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Report finds ‘serious shortages’ in mental health-care access

Jacqueline Hudson (left) and Michael Morrison (right) joined host Don Marsh in studio to discuss disparities between mental healthcare needs and access to care in Missouri.
Evie Hemphill | St. Louis Public Radio
Jacqueline Hudson (left) and Michael Morrison (right) joined host Don Marsh in studio to discuss disparities between mental healthcare needs and access to care in Missouri.

new report by the Missouri Federation of Behavioral Health Advocates shows concern for the significant disparities between mental health-care needs and access to care in Missouri. On Thursday’s St. Louis on the Air, host Don Marsh discussed the report’s findings and how they might be addressed.

Jacqueline Hudson, director of advocacy at NAMI St. Louis, and Sita Diehl, author of the report and executive director at NAMI Tennessee, joined Thursday’s conversation to talk about addressing the stigma surrounding mental health.

NAMI (National Alliance of Mental Illness) St. Louis is facilitating efforts to enhance Missouri’s parity law in the current legislative session. Hudson said HB 2384 would make the state’s parity law “fairer for people needing mental health and addiction treatment and bring it up to par to federal parity law.” That includes expanded addiction treatment and setting eligibility requirements and reimbursement rates in insurance companies.

Diehl said the report, "Nowhere to Turn—Findings from a Survey on Access to Mental Health and Addictions Treatment among Missouri Health Plan Beneficiaries," found that Missouri residents lack access to affordable mental health and substance abuse care.

The difficulty in finding providers stems from the lack of them in the insurance networks, causing patients to pay “substantially more out of pocket,” which discourages many from seeking proper care.

Hudson said insurance companies are reluctant to expand mental health-care providers to their networks due to the sigma surrounding it. She gave the example of a parent with two kids who have chronic illnesses – one with diabetes and one with a mental illness.

“The one with diabetes can see the doctor [an] unlimited amount of times and the one with mental illness has a limited amount of time to see the doctor for depression – that’s not fair,” Hudson said. “And that parent shouldn’t have to deal with that type of stigma.”

Michael Morrisonexecutive vice president of Preferred Family Healthcare, also joined the conversation and explained that substance abuse disorders are brain disorders. He said 70 percent of Preferred Family Healthcare clients have coexisting diagnosable psychiatric disorders as well as the substance abuse disorder.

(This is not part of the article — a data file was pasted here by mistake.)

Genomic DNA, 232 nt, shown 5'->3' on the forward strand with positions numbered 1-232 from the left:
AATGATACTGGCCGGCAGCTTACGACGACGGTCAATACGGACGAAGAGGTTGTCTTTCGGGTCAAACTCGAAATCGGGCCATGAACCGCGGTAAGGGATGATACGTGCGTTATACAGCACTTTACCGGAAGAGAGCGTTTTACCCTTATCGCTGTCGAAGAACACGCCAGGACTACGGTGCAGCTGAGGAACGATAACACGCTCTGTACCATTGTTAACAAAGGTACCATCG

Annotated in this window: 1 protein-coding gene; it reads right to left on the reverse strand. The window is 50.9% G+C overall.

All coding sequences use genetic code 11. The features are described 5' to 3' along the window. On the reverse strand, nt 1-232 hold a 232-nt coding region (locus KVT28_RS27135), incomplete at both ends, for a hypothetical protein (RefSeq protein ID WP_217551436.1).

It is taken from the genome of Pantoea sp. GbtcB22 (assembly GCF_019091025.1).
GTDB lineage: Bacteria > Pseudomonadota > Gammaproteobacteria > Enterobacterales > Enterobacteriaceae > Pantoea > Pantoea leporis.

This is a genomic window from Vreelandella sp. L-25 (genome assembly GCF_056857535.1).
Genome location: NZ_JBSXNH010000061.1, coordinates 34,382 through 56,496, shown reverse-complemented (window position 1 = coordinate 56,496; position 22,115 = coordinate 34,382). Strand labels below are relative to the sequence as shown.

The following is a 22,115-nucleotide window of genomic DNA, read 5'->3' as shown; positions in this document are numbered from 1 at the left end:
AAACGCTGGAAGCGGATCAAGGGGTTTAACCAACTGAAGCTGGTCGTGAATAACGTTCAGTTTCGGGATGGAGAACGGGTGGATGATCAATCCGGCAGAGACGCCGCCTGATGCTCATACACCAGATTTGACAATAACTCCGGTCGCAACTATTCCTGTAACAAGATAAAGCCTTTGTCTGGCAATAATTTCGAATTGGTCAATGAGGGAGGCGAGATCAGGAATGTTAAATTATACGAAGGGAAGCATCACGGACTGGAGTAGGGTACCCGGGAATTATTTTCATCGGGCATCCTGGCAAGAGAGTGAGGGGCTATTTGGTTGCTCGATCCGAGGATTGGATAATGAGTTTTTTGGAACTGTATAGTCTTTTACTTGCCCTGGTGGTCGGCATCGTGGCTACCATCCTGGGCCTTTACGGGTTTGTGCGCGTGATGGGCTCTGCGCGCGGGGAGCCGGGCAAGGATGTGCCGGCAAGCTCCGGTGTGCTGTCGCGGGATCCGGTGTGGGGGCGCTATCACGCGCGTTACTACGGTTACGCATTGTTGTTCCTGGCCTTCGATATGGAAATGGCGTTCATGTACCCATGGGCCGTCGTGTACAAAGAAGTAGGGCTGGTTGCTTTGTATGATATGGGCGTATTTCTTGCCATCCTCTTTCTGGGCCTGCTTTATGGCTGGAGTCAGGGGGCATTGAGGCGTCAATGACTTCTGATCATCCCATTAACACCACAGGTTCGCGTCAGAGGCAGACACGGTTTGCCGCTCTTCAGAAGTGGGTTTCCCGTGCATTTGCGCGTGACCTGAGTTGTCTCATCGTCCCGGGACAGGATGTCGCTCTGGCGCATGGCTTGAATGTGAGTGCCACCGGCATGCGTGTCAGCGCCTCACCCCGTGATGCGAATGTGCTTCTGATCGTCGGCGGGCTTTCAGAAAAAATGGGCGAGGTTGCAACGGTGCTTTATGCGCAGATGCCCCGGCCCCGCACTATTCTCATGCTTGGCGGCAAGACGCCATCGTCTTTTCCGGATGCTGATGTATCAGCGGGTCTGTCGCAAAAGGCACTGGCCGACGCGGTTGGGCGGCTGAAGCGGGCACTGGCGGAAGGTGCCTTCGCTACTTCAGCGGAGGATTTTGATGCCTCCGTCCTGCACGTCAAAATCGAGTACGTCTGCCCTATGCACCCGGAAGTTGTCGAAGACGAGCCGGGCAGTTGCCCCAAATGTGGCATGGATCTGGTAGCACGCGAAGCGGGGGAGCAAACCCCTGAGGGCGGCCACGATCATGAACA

He agreed that stigma is a major setback for patients to find proper help for their chronic disorders.

“These are chronic conditions that people are going to probably have for the rest of their lives and are characterized by a cyclic relapsing pattern for a while and health insurance companies don’t particularly want to pay for them,” Morrison said.

Husdon said the current opioid epidemic has fueled increased conversations among state representatives to find a mental health-care solution.

Julie Oziah-Gideon, a mother of an opioid overdose victim, also joined Thursday’s program to talk about her family’s experience in dealing with finding substance abuse help. Due to the lack of care provided, Oziah-Gideon lost her daughter to an overdose.

Once the daughter first told Oziah-Gideon about her drug addiction problem, finding a local hospital to provide care was difficult.

“We went to a local hospital and we were told to make an appointment and that they were at least a week out,” Oziah-Gideon said. “What do you do for that week? Do you keep feeding them drugs? Do you just watch them and hope they don’t die?”

After finding a treatment facility in Florida, Oziah-Gideon said the next issue was how insurance companies don’t pay for more than 30 days of in-patient care.

“[The daughter] begged to stay for at least three more weeks and they told her ‘no.’ Within a week she had a relapse,” she said.

NAMI St. Louis will host a “NAMIWalks” event to address mental illness stigma and help provide education on mental illness and where to get treatment.

Related Event:

What: NAMIWalks St. Louis
When: 9 a.m. Saturday, May 5, 2018
Where: Chesterfield Amphitheater, 631 Veterans Pl Dr., Chesterfield, MO 63017

St. Louis on the Air brings you the stories of St. Louis and the people who live, work and create in our region. St. Louis on the Air host Don Marsh and producers Mary EdwardsAlex HeuerEvie Hemphill and Lara Hamdan give you the information you need to make informed decisions and stay in touch with our diverse and vibrant St. Louis region.

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Lara is the Engagement Editor at St. Louis Public Radio.